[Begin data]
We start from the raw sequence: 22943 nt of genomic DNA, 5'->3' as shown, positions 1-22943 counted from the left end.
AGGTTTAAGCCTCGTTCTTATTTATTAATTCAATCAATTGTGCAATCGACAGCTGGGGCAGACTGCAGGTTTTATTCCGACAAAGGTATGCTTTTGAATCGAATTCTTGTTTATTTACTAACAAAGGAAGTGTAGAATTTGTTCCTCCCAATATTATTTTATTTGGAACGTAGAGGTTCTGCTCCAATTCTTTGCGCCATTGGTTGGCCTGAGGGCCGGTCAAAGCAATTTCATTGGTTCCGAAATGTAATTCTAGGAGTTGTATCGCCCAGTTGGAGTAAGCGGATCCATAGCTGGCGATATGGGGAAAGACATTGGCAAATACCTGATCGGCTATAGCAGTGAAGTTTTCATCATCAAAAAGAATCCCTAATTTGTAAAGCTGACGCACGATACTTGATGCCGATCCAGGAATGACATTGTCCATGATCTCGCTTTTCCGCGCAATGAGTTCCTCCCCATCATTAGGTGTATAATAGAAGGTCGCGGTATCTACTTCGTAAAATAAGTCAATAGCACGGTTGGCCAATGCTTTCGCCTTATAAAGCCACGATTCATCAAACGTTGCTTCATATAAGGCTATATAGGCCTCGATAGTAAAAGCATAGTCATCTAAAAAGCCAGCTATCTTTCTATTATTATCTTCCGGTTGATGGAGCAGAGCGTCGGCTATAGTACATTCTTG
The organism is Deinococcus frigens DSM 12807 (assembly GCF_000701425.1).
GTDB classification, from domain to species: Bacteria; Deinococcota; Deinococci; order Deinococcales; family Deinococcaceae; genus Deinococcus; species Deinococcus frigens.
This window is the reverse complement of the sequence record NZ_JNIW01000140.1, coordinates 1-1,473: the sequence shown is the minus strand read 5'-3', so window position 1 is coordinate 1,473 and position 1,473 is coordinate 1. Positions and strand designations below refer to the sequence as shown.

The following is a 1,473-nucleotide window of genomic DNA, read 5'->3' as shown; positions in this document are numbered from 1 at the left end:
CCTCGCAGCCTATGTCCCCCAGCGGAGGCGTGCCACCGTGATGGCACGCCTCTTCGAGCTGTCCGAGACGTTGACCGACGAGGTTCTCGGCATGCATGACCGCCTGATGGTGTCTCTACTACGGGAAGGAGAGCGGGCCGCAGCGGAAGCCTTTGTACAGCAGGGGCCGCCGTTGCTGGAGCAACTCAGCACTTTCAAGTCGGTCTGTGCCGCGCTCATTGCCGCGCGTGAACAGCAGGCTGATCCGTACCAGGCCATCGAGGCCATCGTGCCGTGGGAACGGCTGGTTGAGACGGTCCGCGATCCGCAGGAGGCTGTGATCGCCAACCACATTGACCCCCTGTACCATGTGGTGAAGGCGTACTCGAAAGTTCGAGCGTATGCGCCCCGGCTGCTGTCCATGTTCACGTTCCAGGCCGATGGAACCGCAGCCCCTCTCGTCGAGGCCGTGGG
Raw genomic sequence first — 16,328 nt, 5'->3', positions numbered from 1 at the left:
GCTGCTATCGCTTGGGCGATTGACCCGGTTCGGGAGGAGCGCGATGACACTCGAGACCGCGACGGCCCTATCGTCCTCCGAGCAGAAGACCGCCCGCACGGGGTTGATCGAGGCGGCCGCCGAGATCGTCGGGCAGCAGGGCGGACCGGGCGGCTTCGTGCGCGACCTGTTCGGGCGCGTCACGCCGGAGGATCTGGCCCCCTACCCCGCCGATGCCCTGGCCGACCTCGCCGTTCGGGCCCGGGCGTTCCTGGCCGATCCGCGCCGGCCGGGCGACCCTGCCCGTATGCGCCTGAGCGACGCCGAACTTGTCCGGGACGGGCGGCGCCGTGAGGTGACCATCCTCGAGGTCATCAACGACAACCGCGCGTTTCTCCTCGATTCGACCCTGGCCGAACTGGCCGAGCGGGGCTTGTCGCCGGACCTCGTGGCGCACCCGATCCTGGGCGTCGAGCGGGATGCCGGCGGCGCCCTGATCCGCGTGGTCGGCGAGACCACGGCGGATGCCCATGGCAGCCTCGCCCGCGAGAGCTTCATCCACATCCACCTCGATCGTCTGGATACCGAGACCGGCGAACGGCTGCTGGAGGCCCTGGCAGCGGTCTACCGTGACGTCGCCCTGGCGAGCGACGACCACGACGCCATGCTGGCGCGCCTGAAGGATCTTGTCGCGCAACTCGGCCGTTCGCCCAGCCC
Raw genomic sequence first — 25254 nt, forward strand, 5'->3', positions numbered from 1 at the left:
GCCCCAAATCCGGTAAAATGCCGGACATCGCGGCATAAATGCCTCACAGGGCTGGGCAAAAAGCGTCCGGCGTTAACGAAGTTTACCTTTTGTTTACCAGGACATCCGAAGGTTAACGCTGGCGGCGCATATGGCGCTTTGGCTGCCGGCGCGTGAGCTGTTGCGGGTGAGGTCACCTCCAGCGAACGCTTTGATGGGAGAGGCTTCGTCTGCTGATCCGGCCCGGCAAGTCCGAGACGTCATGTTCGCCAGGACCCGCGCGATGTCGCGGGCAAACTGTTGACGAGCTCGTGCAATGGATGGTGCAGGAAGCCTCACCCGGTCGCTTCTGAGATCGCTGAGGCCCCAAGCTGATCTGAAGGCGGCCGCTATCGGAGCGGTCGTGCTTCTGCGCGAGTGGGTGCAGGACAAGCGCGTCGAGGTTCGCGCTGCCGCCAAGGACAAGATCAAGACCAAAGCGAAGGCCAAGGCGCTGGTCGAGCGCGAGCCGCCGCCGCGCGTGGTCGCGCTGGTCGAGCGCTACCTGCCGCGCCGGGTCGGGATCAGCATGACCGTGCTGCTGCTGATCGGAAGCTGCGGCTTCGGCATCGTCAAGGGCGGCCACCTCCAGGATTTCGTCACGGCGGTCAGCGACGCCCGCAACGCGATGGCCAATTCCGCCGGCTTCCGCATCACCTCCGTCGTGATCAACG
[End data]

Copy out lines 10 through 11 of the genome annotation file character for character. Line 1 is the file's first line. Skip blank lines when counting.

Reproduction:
Raw genomic sequence first — 25254 nt, forward strand, 5'->3', positions numbered from 1 at the left:
GCCCCAAATCCGGTAAAATGCCGGACATCGCGGCATAAATGCCTCACAGGGCTGGGCAAAAAGCGTCCGGCGTTAACGAAGTTTACCTTTTGTTTACCAGGACATCCGAAGGTTAACGCTGGCGGCGCATATGGCGCTTTGGCTGCCGGCGCGTGAGCTGTTGCGGGTGAGGTCACCTCCAGCGAACGCTTTGATGGGAGAGGCTTCGTCTGCTGATCCGGCCCGGCAAGTCCGAGACGTCATGTTCGCCAGGACCCGCGCGATGTCGCGGGCAAACTGTTGACGAGCTCGTGCAATGGATGGTGCAGGAAGCCTCACCCGGTCGCTTCTGAGATCGCTGAGGCCCCAAGCTGATCTGAAGGCGGCCGCTATCGGAGCGGTCGTGCTTCTGCGCGAGTGGGTGCAGGACAAGCGCGTCGAGGTTCGCGCTGCCGCCAAGGACAAGATCAAGACCAAAGCGAAGGCCAAGGCGCTGGTCGAGCGCGAGCCGCCGCCGCGCGTGGTCGCGCTGGTCGAGCGCTACCTGCCGCGCCGGGTCGGGATCAGCATGACCGTGCTGCTGCTGATCGGAAGCTGCGGCTTCGGCATCGTCAAGGGCGGCCACCTCCAGGATTTCGTCACGGCGGTCAGCGACGCCCGCAACGCGATGGCCAATTCCGCCGGCTTCCGCATCACCTCCGTCGTGATCAACG